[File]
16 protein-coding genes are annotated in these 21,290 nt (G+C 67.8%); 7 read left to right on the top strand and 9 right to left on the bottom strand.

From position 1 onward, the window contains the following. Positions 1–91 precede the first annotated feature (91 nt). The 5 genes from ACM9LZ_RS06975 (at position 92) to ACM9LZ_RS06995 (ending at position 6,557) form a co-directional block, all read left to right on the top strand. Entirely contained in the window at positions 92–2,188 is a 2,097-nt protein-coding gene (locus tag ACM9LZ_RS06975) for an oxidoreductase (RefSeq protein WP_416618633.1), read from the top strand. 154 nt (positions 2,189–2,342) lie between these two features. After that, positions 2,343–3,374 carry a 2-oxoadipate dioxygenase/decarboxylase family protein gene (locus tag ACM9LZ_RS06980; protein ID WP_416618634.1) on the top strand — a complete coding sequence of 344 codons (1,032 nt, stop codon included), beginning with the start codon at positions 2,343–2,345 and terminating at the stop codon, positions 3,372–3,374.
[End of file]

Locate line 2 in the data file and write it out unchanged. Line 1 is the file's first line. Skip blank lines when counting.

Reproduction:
From position 1 onward, the window contains the following. Positions 1–91 precede the first annotated feature (91 nt). The 5 genes from ACM9LZ_RS06975 (at position 92) to ACM9LZ_RS06995 (ending at position 6,557) form a co-directional block, all read left to right on the top strand. Entirely contained in the window at positions 92–2,188 is a 2,097-nt protein-coding gene (locus tag ACM9LZ_RS06975) for an oxidoreductase (RefSeq protein WP_416618633.1), read from the top strand. 154 nt (positions 2,189–2,342) lie between these two features. After that, positions 2,343–3,374 carry a 2-oxoadipate dioxygenase/decarboxylase family protein gene (locus tag ACM9LZ_RS06980; protein ID WP_416618634.1) on the top strand — a complete coding sequence of 344 codons (1,032 nt, stop codon included), beginning with the start codon at positions 2,343–2,345 and terminating at the stop codon, positions 3,372–3,374.